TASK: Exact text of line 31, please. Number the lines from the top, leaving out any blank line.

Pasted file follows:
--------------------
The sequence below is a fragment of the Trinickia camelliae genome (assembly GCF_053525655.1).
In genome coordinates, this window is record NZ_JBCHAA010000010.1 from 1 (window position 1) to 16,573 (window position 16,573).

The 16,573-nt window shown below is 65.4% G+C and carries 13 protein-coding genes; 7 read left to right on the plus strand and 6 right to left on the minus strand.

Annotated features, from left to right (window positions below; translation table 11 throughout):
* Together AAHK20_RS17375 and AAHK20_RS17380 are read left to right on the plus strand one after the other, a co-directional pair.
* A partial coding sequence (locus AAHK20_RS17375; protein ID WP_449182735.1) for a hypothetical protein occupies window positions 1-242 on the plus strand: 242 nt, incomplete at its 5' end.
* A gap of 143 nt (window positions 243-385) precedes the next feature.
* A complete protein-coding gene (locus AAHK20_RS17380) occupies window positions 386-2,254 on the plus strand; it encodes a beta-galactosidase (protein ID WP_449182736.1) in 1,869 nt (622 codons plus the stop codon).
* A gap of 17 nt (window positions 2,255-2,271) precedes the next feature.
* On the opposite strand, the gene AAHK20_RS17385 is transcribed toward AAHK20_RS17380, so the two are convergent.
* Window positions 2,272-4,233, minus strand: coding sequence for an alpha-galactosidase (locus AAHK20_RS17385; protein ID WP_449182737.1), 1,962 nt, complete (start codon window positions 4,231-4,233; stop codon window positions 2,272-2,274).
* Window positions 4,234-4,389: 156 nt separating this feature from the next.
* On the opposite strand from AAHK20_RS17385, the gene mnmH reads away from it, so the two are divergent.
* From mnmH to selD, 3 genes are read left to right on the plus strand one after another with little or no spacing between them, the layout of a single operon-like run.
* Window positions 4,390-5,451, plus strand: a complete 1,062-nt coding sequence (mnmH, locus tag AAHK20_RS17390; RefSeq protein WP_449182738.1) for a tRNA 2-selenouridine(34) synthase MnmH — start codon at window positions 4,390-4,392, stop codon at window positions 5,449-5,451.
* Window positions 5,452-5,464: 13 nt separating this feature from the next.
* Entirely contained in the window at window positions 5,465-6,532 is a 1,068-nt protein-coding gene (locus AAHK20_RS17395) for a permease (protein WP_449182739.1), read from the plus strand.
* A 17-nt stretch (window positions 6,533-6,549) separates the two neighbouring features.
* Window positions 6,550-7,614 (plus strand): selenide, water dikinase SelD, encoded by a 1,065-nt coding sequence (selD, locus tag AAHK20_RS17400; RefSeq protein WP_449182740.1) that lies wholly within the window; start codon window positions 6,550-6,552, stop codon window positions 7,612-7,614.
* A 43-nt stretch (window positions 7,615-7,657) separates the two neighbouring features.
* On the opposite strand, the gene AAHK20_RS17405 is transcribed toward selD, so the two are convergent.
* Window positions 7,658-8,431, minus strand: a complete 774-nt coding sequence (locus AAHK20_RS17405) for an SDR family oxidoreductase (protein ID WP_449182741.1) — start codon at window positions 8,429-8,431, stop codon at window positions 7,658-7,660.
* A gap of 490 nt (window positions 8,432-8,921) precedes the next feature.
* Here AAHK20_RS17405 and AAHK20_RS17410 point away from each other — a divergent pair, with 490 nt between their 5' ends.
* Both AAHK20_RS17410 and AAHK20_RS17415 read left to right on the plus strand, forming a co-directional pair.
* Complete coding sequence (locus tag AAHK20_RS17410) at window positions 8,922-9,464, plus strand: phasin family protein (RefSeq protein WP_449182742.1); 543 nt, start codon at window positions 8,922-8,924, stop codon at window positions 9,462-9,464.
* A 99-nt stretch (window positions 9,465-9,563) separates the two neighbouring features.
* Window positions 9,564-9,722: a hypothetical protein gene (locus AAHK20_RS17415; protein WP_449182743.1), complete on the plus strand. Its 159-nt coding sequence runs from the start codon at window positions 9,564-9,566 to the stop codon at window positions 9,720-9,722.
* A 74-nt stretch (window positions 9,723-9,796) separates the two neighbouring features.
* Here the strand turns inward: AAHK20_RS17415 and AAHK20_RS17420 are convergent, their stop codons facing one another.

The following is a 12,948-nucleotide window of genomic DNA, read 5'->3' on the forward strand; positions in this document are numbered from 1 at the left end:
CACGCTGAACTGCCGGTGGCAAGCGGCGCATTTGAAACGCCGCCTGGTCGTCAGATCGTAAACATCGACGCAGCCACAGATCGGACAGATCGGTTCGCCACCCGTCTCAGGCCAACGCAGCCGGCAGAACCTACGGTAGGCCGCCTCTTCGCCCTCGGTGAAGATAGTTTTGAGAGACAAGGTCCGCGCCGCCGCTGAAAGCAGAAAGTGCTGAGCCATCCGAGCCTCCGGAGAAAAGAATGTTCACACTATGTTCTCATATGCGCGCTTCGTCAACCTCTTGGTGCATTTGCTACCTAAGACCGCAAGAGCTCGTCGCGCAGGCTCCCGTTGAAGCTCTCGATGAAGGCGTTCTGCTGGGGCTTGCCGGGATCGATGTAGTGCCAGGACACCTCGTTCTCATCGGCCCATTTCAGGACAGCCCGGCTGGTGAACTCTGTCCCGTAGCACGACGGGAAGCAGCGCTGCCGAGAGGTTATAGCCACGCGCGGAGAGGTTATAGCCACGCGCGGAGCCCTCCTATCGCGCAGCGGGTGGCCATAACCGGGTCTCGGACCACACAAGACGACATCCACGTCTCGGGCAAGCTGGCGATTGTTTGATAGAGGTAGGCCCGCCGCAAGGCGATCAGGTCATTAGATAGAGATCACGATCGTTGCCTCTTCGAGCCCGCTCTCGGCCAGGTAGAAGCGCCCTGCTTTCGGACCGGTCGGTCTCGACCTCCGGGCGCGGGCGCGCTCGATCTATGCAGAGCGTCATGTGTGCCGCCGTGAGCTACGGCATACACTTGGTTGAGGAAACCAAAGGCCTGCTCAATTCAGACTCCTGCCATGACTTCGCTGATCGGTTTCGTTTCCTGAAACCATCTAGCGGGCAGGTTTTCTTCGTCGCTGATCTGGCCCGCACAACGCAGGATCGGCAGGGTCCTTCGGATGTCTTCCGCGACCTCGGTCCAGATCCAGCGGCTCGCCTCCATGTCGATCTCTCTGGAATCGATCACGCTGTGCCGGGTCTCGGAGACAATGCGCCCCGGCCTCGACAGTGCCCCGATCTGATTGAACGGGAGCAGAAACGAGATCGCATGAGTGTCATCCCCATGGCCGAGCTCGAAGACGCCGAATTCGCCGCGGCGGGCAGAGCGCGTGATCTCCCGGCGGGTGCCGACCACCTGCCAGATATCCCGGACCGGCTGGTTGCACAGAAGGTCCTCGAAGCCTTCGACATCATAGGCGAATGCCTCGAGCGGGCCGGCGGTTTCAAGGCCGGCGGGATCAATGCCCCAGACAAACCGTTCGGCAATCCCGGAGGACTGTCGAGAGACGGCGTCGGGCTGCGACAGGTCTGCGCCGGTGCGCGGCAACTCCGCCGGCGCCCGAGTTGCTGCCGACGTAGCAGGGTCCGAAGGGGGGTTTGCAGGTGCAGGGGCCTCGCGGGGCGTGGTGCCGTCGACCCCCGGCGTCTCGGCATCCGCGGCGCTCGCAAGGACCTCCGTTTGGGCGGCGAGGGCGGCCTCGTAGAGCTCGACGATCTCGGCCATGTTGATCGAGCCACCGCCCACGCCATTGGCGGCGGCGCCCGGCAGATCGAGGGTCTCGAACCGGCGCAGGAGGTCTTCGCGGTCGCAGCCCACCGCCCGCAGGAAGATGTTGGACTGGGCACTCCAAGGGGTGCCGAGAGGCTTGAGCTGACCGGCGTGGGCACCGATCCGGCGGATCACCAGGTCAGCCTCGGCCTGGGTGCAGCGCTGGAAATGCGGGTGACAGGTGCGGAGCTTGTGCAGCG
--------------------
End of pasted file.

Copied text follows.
The following is a 12,948-nucleotide window of genomic DNA, read 5'->3' on the forward strand; positions in this document are numbered from 1 at the left end: